So, I wrote my short essay about two brothers who didn’t evacuate before the storm, and who are now trapped in their house, listening to nature rage outside. I was pretty happy with the essay, but completely unsure what the professor would think of it. I’ve been waiting for the grade for two weeks, and I finally got it back.

I made a fantastic grade, which is awesome, but the professor’s feedback was even better. He said, “My goodness this is great. Homerun! What a terrific writer we have amongst us. Again, you have a unique ear–an ear that all great writers need to have. Nice pitch, tone, vocab decisions. Impressive. ” And, also, “Wow! impressive opening. You really have an ear for narrative voicings.”

Obviously, I’m happy with the grade, but the encouragement I got from the professor’s comments is even more valuable to me. I’m totally inspired now!

You know how I’ve decided not to worry about writing at all for the next four weeks, until the semester is over, so I don’t risk a brain meltdown? Turns out that taking an “official” break from writing has my Muse playing with story ideas.

Yep. True story.

Apparently, my Muse can’t wait to get back to work on Witches–which I haven’t looked at in years, and Chasing Shadows, which is more recent, but still not something I’ve thought about in like a year. Looks like I’ll be taking those two stories apart and revising them this summer. Plus working through HTTS with The Fall. I’m actually really excited about working on Witches. It was the first thing I started writing. I love the characters to pieces. I love the world. I love the plot. I even have the first draft of the second book written as well. I think the draft of Witches I have is over 300,000 words, though, so clearly there is a lot of work to be done, sigh.

But the Muse is stoked, and already at work in the back of my mind.

I can’t wait for the semester to be over!

Easter Wishes

Happy Easter! May everyone have a blessed day!

I’ve decided to give myself a little vacation. A mental vacation, actually. I feel like I’m on the verge of one of those burnouts where I can’t focus on anything and give up on everything, so it’s best if I put some things on the back-burner for the next 5 weeks or so (until the semester is over). There’s too much going on, and I can’t seem to focus. I can’t afford to let school slide–or work–so it has to be writing.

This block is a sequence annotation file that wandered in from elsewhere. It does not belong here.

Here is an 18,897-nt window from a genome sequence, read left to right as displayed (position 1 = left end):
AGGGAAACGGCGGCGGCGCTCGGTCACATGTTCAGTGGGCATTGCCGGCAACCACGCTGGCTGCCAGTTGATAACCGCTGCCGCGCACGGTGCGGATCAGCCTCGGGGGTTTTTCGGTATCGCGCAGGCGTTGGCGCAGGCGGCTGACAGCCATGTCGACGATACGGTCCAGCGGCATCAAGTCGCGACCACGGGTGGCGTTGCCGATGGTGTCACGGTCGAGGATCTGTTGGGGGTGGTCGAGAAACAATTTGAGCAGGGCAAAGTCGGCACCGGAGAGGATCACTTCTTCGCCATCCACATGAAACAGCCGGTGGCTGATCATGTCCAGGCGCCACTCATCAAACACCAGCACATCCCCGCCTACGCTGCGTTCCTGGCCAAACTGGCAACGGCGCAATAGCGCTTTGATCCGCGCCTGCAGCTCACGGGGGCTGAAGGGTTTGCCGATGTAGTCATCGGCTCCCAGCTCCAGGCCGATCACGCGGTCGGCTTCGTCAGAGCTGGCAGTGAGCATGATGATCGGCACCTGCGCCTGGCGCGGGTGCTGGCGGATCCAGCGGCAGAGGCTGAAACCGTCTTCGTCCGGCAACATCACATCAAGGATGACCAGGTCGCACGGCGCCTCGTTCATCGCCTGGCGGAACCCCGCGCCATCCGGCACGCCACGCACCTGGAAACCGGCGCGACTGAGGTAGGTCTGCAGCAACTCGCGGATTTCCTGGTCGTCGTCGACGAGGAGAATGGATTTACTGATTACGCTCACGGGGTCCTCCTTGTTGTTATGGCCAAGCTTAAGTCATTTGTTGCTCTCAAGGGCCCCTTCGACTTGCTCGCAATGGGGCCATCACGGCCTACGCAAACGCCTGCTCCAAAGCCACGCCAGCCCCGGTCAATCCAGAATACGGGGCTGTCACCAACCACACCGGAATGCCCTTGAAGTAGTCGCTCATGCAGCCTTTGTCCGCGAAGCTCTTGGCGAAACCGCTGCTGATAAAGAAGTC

I’ve been trying to get to work on How to Think Sideways and Holly’s Motivation class, but I keep getting busy with other stuff, then stressing over not doing the writing stuff, so until I finish out the semester, I’m giving myself permission to not write. I still intend to blog some, but my brain can’t handle anything else right now.

When the semester is over, and I have no school work to distract me, I’ll tackle HTTS, the motivation class, and probably HTRYN as well, for a solid 3 months. Until then, I’m just going to hang onto my GPA–and my mind. (Maybe write some free verse poetry in there, too.)

Good morning. I’m just working through Holly Lisle’s How to Motivate Yourself workshop a bit this morning. She always has such interesting videos, like the one I just watched about communication between the right and left brains (and what happens when that connection is severed). I think my right brain influences me a lot. That would be my instinctive reactions, my desires, my hunches. My more introspective side, if you will.

Two people I’m close to are strongly left-brained, though. One of them…I don’t think his right brain gets much say in his life at all. The other, well, I think her right brain holds some sway. It’s interesting, actually, considering the differences. It’s like having two different people in your head.

I’ve always said I had two personalities.

Now I’m off to ponder my results from this morning’s exercises. And see if I can strengthen that connection between my brains.